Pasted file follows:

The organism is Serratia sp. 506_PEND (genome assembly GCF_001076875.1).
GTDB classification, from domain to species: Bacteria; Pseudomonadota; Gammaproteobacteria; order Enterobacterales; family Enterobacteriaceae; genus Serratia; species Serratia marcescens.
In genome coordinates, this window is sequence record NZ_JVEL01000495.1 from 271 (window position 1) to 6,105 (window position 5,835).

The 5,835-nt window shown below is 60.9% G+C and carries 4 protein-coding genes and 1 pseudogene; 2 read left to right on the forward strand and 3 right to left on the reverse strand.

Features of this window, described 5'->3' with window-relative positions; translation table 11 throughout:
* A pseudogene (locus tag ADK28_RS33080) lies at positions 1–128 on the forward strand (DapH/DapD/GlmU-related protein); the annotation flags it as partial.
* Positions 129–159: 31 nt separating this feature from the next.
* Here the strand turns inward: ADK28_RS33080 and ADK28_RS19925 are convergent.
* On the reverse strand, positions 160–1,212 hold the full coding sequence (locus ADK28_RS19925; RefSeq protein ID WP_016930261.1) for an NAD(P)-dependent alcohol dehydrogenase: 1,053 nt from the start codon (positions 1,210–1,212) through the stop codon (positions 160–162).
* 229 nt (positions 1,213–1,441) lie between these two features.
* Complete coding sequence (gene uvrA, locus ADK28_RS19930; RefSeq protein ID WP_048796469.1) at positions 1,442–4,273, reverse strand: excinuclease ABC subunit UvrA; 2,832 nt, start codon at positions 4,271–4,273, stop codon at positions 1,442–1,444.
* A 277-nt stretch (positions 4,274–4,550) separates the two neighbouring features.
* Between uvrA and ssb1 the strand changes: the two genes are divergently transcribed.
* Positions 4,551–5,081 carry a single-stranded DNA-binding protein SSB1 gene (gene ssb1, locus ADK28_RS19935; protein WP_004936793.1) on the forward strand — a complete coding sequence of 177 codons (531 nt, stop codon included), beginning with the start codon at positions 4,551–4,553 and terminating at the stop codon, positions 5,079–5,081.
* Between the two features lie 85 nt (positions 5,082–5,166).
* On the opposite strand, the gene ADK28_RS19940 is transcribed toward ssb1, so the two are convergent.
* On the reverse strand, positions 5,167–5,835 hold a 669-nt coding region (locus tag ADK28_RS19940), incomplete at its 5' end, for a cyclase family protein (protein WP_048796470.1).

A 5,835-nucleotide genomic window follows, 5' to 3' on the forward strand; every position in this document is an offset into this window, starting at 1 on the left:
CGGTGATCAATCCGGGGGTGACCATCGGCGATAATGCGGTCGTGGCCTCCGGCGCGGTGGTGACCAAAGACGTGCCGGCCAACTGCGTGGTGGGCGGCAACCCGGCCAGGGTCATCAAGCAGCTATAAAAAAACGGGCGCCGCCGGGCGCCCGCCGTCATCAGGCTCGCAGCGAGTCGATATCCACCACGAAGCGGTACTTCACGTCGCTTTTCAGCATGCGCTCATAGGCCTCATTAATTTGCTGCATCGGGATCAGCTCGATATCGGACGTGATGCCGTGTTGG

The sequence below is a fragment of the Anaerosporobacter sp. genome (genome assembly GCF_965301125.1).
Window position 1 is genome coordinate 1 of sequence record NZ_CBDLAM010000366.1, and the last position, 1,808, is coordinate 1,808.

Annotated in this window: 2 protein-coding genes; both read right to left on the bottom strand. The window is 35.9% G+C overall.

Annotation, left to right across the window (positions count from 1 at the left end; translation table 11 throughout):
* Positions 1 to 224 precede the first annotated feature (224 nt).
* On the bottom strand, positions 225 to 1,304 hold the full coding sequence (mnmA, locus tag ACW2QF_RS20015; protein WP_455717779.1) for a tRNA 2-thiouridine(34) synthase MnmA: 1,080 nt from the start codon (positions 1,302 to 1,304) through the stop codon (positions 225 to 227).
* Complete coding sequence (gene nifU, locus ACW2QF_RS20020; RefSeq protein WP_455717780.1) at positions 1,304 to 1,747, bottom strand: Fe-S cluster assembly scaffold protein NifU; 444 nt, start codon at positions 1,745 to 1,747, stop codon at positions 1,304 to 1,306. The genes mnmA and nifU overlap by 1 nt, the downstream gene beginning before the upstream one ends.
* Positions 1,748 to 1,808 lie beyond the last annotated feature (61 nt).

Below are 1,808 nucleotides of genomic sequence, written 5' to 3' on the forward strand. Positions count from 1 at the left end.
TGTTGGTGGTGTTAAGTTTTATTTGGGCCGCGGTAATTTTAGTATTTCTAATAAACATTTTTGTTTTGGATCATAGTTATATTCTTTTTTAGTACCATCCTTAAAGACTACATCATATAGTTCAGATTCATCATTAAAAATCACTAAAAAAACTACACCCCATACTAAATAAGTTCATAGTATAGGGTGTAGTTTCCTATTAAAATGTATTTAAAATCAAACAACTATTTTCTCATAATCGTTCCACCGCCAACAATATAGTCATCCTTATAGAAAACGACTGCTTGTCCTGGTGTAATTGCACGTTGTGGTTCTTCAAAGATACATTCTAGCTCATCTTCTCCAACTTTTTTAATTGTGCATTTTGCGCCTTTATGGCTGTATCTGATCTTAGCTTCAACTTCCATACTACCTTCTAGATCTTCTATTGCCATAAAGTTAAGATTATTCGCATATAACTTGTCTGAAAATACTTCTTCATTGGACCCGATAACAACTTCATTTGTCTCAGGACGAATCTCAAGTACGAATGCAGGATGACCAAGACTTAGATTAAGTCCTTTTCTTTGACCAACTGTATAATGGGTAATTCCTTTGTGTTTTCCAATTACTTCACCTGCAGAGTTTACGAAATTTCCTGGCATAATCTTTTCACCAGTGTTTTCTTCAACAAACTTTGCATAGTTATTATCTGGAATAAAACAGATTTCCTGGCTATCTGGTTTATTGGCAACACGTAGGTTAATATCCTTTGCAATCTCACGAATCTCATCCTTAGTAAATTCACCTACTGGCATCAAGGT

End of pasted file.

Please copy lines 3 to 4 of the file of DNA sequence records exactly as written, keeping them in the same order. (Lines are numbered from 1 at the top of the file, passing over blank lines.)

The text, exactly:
In genome coordinates, this window is sequence record NZ_JVEL01000495.1 from 271 (window position 1) to 6,105 (window position 5,835).

The 5,835-nt window shown below is 60.9% G+C and carries 4 protein-coding genes and 1 pseudogene; 2 read left to right on the forward strand and 3 right to left on the reverse strand.